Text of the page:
World Children’s Day : What realities for Street connected children ?
November 20 marks the day of the adoption of the Convention on the Rights of the Child (CRC), signed in 1989. The CRC is the most widely ratified international treaty in history, and obliges signatory states to implement laws and public policies for the realization of children's rights. However, ratification does not necessarily translate into respect and progress of these rights for vulnerable children, especially for children in street situations who are not directly covered by the Convention. On this day, we share the testimonies of our local partners about their commitment on the ground to guarantee these fundamental rights.
Today, our partners in the two Congos, REEJER (Réseau des éducateurs des enfants et jeunes de la rue) in the Democratic Republic of Congo (DRC) by video and REIPER (Réseau des Intervenants sur le Phénomène des Enfants en Rupture) in Congo-Brazzaville testify to the reality of street connected children in their countries and the prevention and awareness-raising work they do to enable children to reintegrate into their family environment and prevent other children from ending up on the streets.
Children in street situations, multiple realities
Generally speaking, REIPER considers a child to be in a street situation when he or she sleeps outside a family home and without adult supervision. However, as Joseph Likibi, REIPER's coordinator, explains, the term "street situation" actually encompasses different situations. Some children live on the street indefinitely and are completely cut off from their families, while others leave home for a period of time. In this case, children who turn to the street, often with the idea of earning money, intend to return home one day.
A process of social exclusion
Ending up on the street is the result of different processes of social exclusion, specific to the domestic, political and cultural contexts. According to REIPER, economic difficulties are one of the main causes of this exclusion. The lack of financial resources pushes parents to abandon their child. The child has no other solution than to turn to the street and support himself. In addition, conflicts between parents and the breakup of the family unit can also occur. In the DRC, Rémy Mafu, REEJER’s coordinator, recalls the phenomenon of children accused of witchcraft by the Revivalist churches. Held responsible for their family’s misfortune, they are rejected by their families and end up on the street. Finally, Rémy Mafu underlines the damage caused by the conflicts that have been tearing the East of the country apart for the last twenty years and that have increased the number of orphans.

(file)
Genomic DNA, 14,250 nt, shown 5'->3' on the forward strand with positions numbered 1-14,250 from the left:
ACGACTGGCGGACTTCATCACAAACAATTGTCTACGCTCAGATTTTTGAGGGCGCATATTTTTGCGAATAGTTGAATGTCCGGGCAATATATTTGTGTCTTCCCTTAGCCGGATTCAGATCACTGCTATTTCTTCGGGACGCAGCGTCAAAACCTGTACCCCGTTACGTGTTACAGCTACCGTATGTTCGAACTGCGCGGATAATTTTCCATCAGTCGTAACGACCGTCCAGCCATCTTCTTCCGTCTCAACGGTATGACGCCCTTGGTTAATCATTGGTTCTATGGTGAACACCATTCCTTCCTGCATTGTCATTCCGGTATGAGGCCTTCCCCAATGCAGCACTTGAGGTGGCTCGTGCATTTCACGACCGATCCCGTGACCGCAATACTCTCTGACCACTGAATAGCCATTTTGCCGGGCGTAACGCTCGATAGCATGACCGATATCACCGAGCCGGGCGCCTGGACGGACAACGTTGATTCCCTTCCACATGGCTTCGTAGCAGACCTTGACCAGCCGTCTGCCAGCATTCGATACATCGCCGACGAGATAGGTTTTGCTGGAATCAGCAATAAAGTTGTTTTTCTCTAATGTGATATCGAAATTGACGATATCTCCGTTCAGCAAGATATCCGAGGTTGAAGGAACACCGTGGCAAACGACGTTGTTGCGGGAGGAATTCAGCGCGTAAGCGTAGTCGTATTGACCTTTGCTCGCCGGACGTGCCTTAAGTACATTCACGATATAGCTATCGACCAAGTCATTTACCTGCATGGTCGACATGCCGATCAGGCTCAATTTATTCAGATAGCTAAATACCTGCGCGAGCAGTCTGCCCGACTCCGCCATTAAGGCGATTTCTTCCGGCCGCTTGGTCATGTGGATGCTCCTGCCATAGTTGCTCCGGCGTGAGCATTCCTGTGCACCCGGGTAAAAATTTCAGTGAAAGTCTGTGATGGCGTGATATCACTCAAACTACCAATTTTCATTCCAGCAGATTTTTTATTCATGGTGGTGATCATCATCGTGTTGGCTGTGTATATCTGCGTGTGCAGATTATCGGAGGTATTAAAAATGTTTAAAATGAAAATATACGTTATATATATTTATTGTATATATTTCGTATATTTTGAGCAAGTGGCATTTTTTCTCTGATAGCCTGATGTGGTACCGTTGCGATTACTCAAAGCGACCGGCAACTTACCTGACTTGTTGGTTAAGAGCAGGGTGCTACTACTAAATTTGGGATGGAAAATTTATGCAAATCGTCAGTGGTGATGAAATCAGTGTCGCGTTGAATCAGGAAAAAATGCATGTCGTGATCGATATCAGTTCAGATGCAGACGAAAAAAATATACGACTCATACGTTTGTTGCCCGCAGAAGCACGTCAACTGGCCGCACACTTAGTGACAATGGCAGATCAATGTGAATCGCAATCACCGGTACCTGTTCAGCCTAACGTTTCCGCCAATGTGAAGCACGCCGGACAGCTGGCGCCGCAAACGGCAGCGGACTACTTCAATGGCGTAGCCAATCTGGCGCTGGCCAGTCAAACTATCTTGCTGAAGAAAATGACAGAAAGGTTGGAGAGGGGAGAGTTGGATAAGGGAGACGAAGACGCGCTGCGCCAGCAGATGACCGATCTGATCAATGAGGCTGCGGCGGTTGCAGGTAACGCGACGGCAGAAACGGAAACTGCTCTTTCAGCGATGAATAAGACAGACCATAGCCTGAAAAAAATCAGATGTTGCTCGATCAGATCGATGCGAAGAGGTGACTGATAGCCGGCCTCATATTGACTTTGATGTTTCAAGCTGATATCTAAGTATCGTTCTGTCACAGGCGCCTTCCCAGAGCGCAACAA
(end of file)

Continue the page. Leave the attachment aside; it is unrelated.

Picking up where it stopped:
The deprivation of rights as a result of living on the street
Once on the street, these children are deprived of access to development opportunities. As Joseph Likibi explains, "These are children whose social existence is denied; they are deprived of the exercise of their rights because they are invisible to decision-makers”.
In Congo-Brazzaville, many children are not registered with the authorities. Designated as "ghost children", most of them live on the margins of so-called formal society, such as children living on the street or indigenous children from fishing-gathering and nomadic families. These children are not recognized as "subjects of rights", explains Joseph Likibi, because the authorities' civil status censuses do not take this population category into account. As a result, the invisibility of vulnerable children deprives them of other fundamental rights such as the right to health (art. 24) and education (art. 28).
"A community problem, a community response”: awareness-raising work on children's rights
In order to prevent the phenomenon of street children and to promote their rights, our partners have set up action programs that include families as well as communities. For Rémy Mafu, it is a matter of informing the community in order to identify vulnerable children and to find collective solutions to guarantee the realization of their fundamental rights, starting with the right to be protected against all forms of violence (art. 19) and the right to housing (art. 27). In Brazzaville, REIPER conducts awareness-raising and training activities on the rights of the child for the community and actors directly involved with street connected children (orphanages, schools, police services, etc.). On the other hand, REIPER's member associations accompany families to strengthen their educational functions in order to reintegrate vulnerable children and to support them in order to prevent their children from ending up on the street again.
Towards the realization of the Convention for children in street situations?
Every year, REIPER organizes discussion panels with public authorities to increase their commitment to the respect of the rights set out in the CRC. In the same way, our two partners participate in the Universal Periodic Review (UPR) at the UN of their respective states, the DRC and Congo-Brazzaville, and issue recommendations for the implementation of children's rights.
These advocacy actions are even more necessary in the context of the current health crisis. In Kinshasa, REEJER alerts on the worrying increase in the number of children in the street, without any response from the State. REIPER deplores the trivialization of violations of the fundamental rights of children in street situations. Street connected children are more exposed to the risks of the latter, such as psychological distress, exclusion from essential health services and violence. Today more than ever, it is imperative to increase our efforts to protect and advance children’s rights.